SmartRecruiters CEO, Jerome Ternynck

SmartRecruiters founder and CEO Jerome Ternynck is a true industry veteran, who's forgotten more about the business than most of you will ever know. Anyway, he just wrote a book called "Hiring Success," which helps CEOs navigate recruitment, and the boys thought enough of it to bring the old dog on the podcast for a little chat. 


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Intro:

Hide your kids, lock the doors. You're listening to HR's most dangerous podcast. Chad Sowash and Joel Cheesman are here to punch the recruiting industry right where it hurts. Complete with breaking news, brash opinion and loads of snark. Buckle up boys and girls, it's time for the Chad and Cheese podcast.

Joel:

It's another episode of the Chad and Cheese podcast. I am your cohost, Joel Cheesman, joined as always by Chad Sowash.

Chad:

Hello.

Joel:

Today we are honored to welcome Jerome Ternynck to the show, CEO, founder of SmartRecruiters. And we'll get into this, Mr. Ted. But previously to that, Jerome man, we've known you for a long time. Welcome to the show. I can't believe it's been this long since you've been on, but you're pimping a new book, which was the reason to come on the show, but we're going to cover a broad level of topics. How are things in your world? How are things with the company? How's the COVID situation where you are?

Jerome:

Everything's good. I'm happy to be on the show. I can't believe I had to write a book to get invited, but so it is.

Chad:

Let's just make this clear, Jerome. Your PR people came to us and said, "Jerome wants to come on".

Jerome:

Oh my God, it's even worse.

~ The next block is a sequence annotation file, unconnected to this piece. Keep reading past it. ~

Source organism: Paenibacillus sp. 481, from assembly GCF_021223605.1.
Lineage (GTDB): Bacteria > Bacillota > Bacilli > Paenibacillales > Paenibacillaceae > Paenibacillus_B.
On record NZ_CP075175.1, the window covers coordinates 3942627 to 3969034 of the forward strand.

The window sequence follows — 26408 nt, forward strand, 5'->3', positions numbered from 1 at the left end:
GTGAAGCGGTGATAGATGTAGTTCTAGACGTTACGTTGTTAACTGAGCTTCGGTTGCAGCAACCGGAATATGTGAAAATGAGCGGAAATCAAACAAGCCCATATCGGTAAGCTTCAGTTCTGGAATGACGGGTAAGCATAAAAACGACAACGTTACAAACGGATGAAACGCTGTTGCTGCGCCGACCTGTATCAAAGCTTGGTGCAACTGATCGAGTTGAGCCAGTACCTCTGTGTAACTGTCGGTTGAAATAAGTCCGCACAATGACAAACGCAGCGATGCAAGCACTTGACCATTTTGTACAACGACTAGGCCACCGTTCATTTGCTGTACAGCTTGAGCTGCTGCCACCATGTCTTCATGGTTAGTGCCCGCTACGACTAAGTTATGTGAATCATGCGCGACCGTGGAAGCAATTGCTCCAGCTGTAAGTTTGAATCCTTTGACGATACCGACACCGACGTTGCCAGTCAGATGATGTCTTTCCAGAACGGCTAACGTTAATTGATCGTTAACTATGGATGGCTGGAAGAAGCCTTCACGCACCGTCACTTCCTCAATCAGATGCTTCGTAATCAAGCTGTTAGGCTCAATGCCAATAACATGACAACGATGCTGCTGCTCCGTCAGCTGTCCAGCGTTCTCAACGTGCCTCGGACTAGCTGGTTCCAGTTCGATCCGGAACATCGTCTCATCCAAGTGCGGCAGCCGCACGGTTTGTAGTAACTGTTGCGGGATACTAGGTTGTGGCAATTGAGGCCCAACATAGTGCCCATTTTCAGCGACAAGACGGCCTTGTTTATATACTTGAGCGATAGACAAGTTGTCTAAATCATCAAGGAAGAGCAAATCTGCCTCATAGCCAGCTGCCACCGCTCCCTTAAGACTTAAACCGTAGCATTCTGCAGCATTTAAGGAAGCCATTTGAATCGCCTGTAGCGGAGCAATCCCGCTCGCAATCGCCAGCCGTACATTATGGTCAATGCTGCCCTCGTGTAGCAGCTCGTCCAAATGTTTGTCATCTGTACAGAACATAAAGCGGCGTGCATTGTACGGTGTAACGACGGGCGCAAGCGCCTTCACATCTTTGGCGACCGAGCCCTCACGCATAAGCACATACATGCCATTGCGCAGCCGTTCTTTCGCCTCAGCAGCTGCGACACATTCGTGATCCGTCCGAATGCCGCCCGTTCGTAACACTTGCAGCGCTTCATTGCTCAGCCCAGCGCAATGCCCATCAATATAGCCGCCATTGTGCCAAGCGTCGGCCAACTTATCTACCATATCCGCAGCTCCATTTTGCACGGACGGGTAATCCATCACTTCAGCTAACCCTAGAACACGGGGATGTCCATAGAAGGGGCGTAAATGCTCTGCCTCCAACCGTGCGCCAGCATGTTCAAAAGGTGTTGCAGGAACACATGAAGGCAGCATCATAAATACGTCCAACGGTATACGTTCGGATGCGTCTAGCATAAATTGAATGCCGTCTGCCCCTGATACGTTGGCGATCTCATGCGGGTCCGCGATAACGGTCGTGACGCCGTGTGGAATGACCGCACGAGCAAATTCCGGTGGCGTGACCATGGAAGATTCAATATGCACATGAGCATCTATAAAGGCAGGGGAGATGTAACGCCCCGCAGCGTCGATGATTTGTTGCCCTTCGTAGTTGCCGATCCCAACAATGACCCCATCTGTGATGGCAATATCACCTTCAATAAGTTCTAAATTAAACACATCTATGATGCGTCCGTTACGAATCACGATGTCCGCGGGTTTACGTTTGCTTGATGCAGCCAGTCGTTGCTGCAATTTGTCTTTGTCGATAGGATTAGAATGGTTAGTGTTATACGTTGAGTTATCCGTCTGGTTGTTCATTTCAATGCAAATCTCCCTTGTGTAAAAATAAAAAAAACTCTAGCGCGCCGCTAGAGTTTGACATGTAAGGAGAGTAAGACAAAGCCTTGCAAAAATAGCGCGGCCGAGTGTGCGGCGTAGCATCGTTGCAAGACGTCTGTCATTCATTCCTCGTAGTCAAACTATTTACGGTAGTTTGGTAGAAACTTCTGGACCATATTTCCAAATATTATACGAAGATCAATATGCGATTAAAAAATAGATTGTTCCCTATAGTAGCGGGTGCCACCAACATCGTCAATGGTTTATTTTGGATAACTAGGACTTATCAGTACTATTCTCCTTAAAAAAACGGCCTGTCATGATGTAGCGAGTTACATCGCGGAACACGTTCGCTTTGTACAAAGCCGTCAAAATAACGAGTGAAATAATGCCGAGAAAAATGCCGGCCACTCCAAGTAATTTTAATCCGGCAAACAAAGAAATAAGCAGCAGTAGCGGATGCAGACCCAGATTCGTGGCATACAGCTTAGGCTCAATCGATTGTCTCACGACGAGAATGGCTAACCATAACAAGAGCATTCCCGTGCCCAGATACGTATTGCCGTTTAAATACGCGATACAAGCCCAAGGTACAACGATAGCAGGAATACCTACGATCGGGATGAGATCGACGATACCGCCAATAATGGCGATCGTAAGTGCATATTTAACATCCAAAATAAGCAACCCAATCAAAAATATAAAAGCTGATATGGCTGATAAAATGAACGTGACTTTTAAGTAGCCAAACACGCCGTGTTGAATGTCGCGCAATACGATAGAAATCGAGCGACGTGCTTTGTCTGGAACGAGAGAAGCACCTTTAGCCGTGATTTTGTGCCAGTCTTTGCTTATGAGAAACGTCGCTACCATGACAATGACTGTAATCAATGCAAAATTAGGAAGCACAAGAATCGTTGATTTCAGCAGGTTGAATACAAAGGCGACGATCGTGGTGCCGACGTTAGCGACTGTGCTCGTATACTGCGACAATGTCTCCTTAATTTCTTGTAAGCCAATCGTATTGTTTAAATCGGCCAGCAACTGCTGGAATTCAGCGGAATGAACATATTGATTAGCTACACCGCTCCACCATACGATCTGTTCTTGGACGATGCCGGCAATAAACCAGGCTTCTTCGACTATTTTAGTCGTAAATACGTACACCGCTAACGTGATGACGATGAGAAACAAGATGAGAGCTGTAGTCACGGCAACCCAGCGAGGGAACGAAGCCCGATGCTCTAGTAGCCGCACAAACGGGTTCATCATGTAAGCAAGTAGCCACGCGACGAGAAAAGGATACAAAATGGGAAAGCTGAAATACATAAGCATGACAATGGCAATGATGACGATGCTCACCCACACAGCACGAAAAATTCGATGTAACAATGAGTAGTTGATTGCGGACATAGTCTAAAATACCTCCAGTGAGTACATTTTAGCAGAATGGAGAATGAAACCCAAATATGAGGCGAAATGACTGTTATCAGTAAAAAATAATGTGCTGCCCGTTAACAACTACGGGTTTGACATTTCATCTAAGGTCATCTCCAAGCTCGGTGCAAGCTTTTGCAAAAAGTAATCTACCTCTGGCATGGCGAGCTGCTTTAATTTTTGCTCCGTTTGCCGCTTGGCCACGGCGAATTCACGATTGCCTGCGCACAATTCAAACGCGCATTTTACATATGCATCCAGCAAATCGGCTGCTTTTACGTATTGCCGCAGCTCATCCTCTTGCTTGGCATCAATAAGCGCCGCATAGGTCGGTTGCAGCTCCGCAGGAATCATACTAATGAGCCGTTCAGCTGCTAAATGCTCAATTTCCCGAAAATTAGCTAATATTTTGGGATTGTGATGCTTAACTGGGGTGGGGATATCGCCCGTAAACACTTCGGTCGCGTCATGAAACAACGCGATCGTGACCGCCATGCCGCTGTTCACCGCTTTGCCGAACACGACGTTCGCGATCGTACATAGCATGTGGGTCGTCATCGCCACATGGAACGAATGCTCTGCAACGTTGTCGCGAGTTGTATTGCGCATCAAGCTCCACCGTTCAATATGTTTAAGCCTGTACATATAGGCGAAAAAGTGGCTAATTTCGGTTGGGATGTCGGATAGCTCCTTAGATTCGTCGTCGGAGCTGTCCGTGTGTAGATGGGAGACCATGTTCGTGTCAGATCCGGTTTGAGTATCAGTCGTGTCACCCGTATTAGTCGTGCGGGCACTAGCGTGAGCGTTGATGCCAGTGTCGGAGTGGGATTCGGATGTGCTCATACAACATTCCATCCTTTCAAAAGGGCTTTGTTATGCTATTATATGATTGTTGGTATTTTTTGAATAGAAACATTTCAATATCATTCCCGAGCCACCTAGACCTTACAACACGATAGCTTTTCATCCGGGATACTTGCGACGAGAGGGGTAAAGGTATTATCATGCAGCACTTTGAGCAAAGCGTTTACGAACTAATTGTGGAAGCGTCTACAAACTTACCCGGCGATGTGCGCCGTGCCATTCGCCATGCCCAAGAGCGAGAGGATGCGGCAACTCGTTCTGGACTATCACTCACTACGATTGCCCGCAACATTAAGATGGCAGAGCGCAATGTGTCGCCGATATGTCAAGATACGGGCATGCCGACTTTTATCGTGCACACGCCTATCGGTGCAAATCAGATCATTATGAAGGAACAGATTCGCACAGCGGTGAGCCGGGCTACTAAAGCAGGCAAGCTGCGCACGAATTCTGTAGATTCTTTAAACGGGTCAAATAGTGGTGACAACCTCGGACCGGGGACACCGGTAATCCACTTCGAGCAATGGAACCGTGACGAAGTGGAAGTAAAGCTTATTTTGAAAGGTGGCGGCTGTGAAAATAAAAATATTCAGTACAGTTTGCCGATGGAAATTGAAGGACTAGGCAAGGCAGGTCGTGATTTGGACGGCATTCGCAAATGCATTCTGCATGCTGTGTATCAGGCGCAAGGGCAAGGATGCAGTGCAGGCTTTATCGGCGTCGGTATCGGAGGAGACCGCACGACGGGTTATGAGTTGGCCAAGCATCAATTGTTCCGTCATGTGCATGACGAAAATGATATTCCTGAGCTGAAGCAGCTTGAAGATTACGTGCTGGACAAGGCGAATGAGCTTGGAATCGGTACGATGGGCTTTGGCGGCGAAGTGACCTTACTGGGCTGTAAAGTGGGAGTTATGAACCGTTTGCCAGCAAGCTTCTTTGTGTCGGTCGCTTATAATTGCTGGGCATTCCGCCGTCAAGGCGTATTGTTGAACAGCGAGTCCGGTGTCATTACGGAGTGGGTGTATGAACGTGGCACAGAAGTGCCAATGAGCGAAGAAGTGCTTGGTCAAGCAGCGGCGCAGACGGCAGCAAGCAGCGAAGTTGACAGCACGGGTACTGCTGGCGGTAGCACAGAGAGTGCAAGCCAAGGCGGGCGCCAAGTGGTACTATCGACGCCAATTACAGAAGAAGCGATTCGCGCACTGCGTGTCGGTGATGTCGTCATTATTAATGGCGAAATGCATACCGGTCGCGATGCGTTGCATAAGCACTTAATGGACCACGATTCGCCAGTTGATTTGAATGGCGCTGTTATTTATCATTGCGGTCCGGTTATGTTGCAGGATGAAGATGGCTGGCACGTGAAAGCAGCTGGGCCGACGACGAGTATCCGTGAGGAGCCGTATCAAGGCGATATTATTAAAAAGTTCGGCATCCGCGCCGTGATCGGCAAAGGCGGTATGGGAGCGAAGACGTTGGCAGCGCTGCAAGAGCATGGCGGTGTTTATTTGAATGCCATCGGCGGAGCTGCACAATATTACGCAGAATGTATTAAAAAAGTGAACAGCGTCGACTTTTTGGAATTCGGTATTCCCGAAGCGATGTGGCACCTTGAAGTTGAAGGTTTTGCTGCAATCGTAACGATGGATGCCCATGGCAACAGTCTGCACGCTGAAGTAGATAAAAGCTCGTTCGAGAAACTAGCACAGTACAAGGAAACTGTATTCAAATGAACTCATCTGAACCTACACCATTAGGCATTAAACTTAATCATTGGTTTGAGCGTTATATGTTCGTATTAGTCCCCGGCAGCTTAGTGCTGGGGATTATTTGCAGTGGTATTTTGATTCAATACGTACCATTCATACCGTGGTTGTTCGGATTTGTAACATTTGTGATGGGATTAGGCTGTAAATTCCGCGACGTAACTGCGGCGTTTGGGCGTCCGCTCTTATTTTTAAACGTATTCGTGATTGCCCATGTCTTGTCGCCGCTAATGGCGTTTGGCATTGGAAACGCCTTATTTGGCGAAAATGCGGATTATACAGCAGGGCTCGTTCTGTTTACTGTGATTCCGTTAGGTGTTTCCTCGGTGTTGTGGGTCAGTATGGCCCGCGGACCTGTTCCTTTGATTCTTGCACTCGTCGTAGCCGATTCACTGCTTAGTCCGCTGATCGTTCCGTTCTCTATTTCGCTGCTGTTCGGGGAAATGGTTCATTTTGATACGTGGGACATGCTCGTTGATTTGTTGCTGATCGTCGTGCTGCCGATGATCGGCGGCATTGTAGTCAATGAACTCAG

Chad:

And we said fine, we'll put Jerome on the show, but he's got to talk about Mr. Ted. But seriously, seriously, we're really happy to have you on. And how remote was your workforce before this? Because obviously it's incredibly remote now. How remote was it before and what's the impact been? Was it easy to make that change? Was it not easy? Tell us a little bit about that.

Jerome:

The workforce was distributed not completely remote. We have about 300 people at SmartRecruiters across five offices and about half US, half Europe. So we were all distributed. So that was easy to manage. We actually did have quite a few folks in the office and it's very surprising how little people miss the office. They actually don't care. And so we've been able to transition over, everybody has your laptop and we just carried on business as usual. And we haven't seen any service disruption per se.

Jerome:

But actually we are, I think this is opening up a lot of opportunities for how we organize as a company and what does the future of work look like for us, obviously for our customers. From an organizational standpoint, it's actually a very interesting thing.

Chad:

Okay, well, we'll get into the future stuff, but I want to dig into your deep, dark past, sir. That's right. So you graduated from Saint Sierra as a valedictorian and accepted an offer to join the paratroops elite forces as a Lieutenant, which I found was incredibly interesting.

Joel:

Impressive.

Chad:

It says that you led troops, soldiers. Overall, it sounded like you were doing basic training. Were you in basic training, were you actually executive officer? Tell me a little bit about that. This to me is interesting because on my side, I'm sure you know, I was also a drill Sergeant in the US army.

Jerome:

Yeah. Bootcamps was my job. So as a lieutenant I would take new recruits, mandatory draft in France at the time. So every two months we would get a couple of buses full of young kids with long hair and hopes and fears and within the next 60 days we would turn them into soldiers, ready to do whatever they needed for the good of the country and the good of their team. And that's a very interesting experience for me leading people through that transformation, pushing the limits of my own leadership and kind of pushing the limits of what hardship, camaraderie, teamwork can actually create when you really put people through a difficult situation and let them emerge as one, as a team. And the army is obviously a very strong environment for that.

Chad: